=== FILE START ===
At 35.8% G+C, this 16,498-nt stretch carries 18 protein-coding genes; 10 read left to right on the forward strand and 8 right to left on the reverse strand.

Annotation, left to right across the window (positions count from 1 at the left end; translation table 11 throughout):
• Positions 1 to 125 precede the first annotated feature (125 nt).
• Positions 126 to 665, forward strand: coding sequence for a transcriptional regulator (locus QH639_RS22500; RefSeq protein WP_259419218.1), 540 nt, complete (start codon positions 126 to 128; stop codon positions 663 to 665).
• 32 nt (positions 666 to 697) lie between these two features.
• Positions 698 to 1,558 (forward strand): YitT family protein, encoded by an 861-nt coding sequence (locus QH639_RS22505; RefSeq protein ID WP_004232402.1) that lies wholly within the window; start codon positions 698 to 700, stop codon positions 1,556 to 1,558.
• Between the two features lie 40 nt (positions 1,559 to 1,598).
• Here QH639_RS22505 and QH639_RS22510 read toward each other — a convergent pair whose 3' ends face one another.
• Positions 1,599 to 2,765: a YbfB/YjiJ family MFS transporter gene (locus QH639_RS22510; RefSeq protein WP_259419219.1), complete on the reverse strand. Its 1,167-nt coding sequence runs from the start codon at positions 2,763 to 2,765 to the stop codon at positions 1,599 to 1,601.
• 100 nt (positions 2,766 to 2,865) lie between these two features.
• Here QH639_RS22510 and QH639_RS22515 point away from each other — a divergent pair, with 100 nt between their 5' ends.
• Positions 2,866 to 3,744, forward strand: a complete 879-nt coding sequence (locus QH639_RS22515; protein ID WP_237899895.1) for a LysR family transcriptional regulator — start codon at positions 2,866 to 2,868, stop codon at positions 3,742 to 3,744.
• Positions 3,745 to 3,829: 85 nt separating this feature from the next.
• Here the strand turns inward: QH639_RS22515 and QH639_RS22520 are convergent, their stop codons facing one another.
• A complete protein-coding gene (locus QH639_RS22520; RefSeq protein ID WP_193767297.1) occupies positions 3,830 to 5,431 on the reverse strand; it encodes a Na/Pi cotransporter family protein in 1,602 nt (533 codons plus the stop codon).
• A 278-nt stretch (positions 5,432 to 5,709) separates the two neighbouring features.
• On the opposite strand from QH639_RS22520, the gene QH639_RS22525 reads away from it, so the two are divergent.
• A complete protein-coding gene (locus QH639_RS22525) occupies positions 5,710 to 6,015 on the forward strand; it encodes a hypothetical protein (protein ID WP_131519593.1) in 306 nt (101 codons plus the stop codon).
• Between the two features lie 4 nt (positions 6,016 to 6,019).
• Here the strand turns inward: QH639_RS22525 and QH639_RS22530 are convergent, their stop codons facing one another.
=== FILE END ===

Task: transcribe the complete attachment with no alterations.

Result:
At 35.8% G+C, this 16,498-nt stretch carries 18 protein-coding genes; 10 read left to right on the forward strand and 8 right to left on the reverse strand.

Annotation, left to right across the window (positions count from 1 at the left end; translation table 11 throughout):
• Positions 1 to 125 precede the first annotated feature (125 nt).
• Positions 126 to 665, forward strand: coding sequence for a transcriptional regulator (locus QH639_RS22500; RefSeq protein WP_259419218.1), 540 nt, complete (start codon positions 126 to 128; stop codon positions 663 to 665).
• 32 nt (positions 666 to 697) lie between these two features.
• Positions 698 to 1,558 (forward strand): YitT family protein, encoded by an 861-nt coding sequence (locus QH639_RS22505; RefSeq protein ID WP_004232402.1) that lies wholly within the window; start codon positions 698 to 700, stop codon positions 1,556 to 1,558.
• Between the two features lie 40 nt (positions 1,559 to 1,598).
• Here QH639_RS22505 and QH639_RS22510 read toward each other — a convergent pair whose 3' ends face one another.
• Positions 1,599 to 2,765: a YbfB/YjiJ family MFS transporter gene (locus QH639_RS22510; RefSeq protein WP_259419219.1), complete on the reverse strand. Its 1,167-nt coding sequence runs from the start codon at positions 2,763 to 2,765 to the stop codon at positions 1,599 to 1,601.
• 100 nt (positions 2,766 to 2,865) lie between these two features.
• Here QH639_RS22510 and QH639_RS22515 point away from each other — a divergent pair, with 100 nt between their 5' ends.
• Positions 2,866 to 3,744, forward strand: a complete 879-nt coding sequence (locus QH639_RS22515; protein ID WP_237899895.1) for a LysR family transcriptional regulator — start codon at positions 2,866 to 2,868, stop codon at positions 3,742 to 3,744.
• Positions 3,745 to 3,829: 85 nt separating this feature from the next.
• Here the strand turns inward: QH639_RS22515 and QH639_RS22520 are convergent, their stop codons facing one another.
• A complete protein-coding gene (locus QH639_RS22520; RefSeq protein ID WP_193767297.1) occupies positions 3,830 to 5,431 on the reverse strand; it encodes a Na/Pi cotransporter family protein in 1,602 nt (533 codons plus the stop codon).
• A 278-nt stretch (positions 5,432 to 5,709) separates the two neighbouring features.
• On the opposite strand from QH639_RS22520, the gene QH639_RS22525 reads away from it, so the two are divergent.
• A complete protein-coding gene (locus QH639_RS22525) occupies positions 5,710 to 6,015 on the forward strand; it encodes a hypothetical protein (protein ID WP_131519593.1) in 306 nt (101 codons plus the stop codon).
• Between the two features lie 4 nt (positions 6,016 to 6,019).
• Here the strand turns inward: QH639_RS22525 and QH639_RS22530 are convergent, their stop codons facing one another.